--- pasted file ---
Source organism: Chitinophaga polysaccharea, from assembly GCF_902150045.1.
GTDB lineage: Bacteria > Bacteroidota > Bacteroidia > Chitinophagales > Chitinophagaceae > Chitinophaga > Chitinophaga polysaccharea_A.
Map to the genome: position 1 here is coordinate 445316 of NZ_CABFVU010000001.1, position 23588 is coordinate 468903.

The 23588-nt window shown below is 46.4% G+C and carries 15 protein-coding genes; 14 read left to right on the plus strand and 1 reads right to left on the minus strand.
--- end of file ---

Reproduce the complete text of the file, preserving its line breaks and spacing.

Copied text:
Source organism: Chitinophaga polysaccharea, from assembly GCF_902150045.1.
GTDB lineage: Bacteria > Bacteroidota > Bacteroidia > Chitinophagales > Chitinophagaceae > Chitinophaga > Chitinophaga polysaccharea_A.
Map to the genome: position 1 here is coordinate 445316 of NZ_CABFVU010000001.1, position 23588 is coordinate 468903.

The 23588-nt window shown below is 46.4% G+C and carries 15 protein-coding genes; 14 read left to right on the plus strand and 1 reads right to left on the minus strand.